Endemol Shine North America is behind such hit series as “Big Brother” (CBS), “MasterChef” (FOX), “MasterChef Junior” (FOX), “Wipeout” (TBS), “LEGO Masters” (FOX), “The Courtship” (USA/Peacock), “Foodtastic” (Disney+), “Married to Real Estate” (HGTV), “The Real Housewives of Atlanta” (Bravo), “The Real Housewives of Potomac” (Bravo), “Below Deck” (Bravo), “Below Deck Mediterranean” (Bravo), “Below Deck Sailing Yacht” (Bravo), “Below Deck Down Under” (Peacock), “Swamp People” (History), “The Challenge” (MTV, Paramount+, CBS) and the upcoming launches of “The Surreal Life” (VH1), “The Real Housewives of Dubai” (Bravo) and “Ripley” (Showtime).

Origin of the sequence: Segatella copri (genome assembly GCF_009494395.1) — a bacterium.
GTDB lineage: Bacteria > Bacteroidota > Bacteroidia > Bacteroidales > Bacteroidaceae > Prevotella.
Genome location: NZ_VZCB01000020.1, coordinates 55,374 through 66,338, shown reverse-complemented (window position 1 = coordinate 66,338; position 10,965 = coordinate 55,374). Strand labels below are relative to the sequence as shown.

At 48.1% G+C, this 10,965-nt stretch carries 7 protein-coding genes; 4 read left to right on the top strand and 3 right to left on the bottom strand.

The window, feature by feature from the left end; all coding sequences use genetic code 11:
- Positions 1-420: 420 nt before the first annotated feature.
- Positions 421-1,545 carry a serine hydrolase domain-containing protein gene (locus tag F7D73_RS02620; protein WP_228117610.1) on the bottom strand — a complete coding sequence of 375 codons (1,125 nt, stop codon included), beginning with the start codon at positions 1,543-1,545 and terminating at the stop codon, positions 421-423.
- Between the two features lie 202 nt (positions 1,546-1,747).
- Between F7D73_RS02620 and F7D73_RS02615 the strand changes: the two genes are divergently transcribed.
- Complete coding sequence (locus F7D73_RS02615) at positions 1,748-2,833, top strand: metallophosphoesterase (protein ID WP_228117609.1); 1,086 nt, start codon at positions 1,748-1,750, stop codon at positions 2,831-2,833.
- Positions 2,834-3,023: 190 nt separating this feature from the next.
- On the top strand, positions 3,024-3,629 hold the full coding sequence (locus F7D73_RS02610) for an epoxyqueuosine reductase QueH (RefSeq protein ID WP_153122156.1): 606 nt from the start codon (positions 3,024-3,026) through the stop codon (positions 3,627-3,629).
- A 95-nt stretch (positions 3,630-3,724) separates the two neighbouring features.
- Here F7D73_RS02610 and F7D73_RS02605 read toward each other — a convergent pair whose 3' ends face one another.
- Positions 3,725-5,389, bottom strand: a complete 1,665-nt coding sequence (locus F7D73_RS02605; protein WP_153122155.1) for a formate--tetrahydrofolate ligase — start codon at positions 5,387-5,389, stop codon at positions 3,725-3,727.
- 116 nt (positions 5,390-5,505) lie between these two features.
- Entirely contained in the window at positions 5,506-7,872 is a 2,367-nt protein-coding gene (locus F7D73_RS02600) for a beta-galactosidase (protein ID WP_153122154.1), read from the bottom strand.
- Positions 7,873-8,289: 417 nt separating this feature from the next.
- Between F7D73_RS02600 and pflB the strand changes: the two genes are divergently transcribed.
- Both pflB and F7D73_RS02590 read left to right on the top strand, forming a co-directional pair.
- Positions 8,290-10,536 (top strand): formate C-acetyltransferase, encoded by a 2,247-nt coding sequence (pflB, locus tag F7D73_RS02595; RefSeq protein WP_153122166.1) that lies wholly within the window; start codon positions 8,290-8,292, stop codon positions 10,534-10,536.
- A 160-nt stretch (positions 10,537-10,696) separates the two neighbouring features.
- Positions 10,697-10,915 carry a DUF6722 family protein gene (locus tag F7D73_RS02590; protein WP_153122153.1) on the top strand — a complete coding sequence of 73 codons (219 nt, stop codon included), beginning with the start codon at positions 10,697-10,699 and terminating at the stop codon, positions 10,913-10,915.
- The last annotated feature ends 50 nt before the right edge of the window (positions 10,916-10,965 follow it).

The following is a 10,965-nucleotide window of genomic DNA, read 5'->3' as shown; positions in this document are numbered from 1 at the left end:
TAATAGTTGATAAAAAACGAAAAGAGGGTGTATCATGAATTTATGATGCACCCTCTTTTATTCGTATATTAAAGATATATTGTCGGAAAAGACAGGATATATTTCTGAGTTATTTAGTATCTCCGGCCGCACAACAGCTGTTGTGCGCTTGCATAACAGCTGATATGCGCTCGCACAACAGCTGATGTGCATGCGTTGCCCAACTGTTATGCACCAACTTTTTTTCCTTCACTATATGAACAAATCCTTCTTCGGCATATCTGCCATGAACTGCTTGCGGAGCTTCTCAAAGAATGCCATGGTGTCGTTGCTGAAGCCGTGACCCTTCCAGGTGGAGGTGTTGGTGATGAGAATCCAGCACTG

About NCBA, a Contractor to the Beef Checkoff The National Cattlemen’s Beef Association (NCBA) is a contractor to the Beef Checkoff Program. The Beef Checkoff Program is administered by the Cattlemen’s Beef Board, with oversight provided by the U.S. Department of Agriculture. About Endemol Shine North America Endemol Shine North America delivers world-class content and compelling storytelling to multiple platforms in the U.S. and across the globe. A division of Banijay, the world’s largest international content producer and distributor, subsidiary production companies in the U.S. include Authentic Entertainment, Truly Original, 51 Minds Entertainment, Bunim/Murray Productions, and Stephen David Entertainment. Its Endemol Shine Latino division oversees all original Spanish and Portuguese-language operations across Latin America, including Endemol Shine Brasil, Mexico City-based Endemol Shine Boomdog and Banijay Mexico and U.S. Hispanic.
JUNE 2022 21